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Presidential Campaigns Hit New Hampshire In Full Force05:34

This article is more than 8 years old.
President Barack Obama meets with members of the military on the tarmac at Portsmouth International Airport Friday. (AP)
President Barack Obama meets with members of the military on the tarmac at Portsmouth International Airport Friday. (AP)

With the national political conventions are behind us, the final two months of the presidential campaign began Friday in New Hampshire. In a close election, the state's four electoral votes could make all the difference.

Both presidential campaigns are in the Granite State Friday. President Obama spoke in Portsmouth this afternoon and Mitt Romney is scheduled to speak in Nashua Friday evening.

Jobs and the economy continue to be the pressing concern, and the president addressed the reality:

We know it's not good enough. We need to create more jobs faster. We need to fill the hole left by this recession faster. We need to come out of this crisis stronger than when we went in.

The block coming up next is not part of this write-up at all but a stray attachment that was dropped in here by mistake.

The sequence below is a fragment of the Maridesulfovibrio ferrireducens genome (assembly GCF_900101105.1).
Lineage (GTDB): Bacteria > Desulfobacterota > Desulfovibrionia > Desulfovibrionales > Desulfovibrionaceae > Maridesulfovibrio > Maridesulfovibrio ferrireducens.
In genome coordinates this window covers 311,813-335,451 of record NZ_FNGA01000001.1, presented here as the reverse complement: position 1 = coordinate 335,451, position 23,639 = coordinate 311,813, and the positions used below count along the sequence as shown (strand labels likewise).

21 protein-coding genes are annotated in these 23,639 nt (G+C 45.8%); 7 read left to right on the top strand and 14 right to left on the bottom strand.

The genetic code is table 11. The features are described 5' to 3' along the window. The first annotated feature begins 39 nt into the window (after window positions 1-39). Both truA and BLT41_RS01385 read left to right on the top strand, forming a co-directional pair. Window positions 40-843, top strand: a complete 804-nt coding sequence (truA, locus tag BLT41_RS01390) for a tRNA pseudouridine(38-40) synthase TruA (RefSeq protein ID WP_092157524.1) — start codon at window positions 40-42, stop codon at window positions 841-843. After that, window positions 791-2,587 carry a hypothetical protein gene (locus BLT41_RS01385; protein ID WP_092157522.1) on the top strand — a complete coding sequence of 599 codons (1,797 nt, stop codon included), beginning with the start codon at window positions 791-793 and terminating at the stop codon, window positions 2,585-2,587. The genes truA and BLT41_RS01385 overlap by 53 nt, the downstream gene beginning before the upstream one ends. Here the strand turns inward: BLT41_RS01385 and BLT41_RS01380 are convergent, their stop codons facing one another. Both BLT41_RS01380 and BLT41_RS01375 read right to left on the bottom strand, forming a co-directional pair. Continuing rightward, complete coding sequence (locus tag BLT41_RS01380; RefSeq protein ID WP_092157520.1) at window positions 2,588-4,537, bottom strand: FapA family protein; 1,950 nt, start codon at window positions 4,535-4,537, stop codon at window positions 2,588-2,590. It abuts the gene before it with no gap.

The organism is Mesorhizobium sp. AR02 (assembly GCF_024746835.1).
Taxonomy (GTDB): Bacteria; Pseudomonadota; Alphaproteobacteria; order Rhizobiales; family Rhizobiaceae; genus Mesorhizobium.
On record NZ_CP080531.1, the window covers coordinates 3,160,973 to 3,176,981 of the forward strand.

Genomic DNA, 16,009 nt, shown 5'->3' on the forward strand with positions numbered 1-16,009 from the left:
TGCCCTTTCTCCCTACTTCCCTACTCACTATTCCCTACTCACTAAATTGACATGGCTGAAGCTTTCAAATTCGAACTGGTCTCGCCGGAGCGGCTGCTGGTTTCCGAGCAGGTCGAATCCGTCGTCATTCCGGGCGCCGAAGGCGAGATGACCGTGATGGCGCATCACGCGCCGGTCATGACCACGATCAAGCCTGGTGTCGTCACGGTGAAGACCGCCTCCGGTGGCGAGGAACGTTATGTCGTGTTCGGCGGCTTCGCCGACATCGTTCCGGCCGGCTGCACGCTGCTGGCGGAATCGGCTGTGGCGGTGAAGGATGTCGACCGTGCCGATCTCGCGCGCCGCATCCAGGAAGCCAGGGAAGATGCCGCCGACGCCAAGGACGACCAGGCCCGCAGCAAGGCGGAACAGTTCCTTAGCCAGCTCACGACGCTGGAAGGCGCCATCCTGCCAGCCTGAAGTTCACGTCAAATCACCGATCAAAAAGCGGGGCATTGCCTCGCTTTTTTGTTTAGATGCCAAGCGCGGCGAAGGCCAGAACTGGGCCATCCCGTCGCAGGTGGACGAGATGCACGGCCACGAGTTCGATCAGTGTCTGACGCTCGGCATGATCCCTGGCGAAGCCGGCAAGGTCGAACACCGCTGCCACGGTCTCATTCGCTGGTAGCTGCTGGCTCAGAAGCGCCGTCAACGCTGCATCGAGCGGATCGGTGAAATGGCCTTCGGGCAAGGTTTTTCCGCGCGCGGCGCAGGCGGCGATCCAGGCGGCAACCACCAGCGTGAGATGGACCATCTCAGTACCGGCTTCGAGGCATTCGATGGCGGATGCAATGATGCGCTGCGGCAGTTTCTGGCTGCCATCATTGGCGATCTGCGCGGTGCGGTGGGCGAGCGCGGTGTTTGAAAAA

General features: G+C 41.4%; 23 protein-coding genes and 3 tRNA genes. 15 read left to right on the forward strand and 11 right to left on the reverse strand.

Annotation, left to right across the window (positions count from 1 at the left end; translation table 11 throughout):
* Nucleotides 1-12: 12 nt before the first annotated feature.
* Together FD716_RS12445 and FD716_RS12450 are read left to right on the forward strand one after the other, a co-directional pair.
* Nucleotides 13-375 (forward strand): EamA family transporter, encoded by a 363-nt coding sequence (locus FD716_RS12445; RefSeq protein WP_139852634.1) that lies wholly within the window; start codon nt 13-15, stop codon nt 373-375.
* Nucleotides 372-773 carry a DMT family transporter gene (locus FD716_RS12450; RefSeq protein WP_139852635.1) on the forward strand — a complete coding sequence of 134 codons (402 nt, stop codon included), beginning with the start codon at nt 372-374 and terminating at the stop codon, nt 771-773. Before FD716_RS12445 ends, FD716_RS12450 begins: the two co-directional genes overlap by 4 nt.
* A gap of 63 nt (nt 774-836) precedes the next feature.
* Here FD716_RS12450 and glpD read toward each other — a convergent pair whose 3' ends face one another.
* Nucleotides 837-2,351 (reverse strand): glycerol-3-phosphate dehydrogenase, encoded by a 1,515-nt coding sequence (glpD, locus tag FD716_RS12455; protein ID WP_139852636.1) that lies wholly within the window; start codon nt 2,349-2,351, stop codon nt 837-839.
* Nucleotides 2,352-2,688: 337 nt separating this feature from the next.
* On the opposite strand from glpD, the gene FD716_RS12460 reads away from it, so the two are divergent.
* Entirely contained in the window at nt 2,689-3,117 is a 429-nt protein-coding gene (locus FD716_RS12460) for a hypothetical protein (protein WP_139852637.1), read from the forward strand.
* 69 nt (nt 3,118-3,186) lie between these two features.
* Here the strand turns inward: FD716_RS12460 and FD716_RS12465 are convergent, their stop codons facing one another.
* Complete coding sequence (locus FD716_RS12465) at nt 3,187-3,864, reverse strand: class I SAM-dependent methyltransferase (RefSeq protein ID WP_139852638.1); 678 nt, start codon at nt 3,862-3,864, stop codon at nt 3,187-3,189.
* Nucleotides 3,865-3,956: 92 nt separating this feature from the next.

This was on the tails of the jobs report the Bureau of Labor Statistics released Friday morning, revealing unemployment continuing to hover around eight percent.

A recent poll from the University of New Hampshire Survey Center found a 49/46 Obama/Romney split. With the electorate fairly evenly divided, Andrew Smith, the center's director, said the key question in this election is which party has voters motivated enough to show up on election day?

Trying to motivate his Democratic base to make it to the polls, Obama emphasized how issues other than the economy also hold importance:

You can't buy into the cynicism that change we fought so hard for isn't possible. You can't give up on the idea that your vote makes a difference. Because if you do give up, then the lobbyists and the special interests — they'll fill the void. The folks who are writing the ten million dollar checks, the folks running all these superPAC ads, the folks who want to tell you who you can marry or tell women that they can't make decision about their own health care — that's who will fill the void if you're not in this, if you're not engaged, if you're not focused, if you're not fighting. We're going to have to work because this is going to be a close election. Only you can make sure that we don't go backwards. Only you have the power to move us forward.



This segment aired on September 7, 2012.

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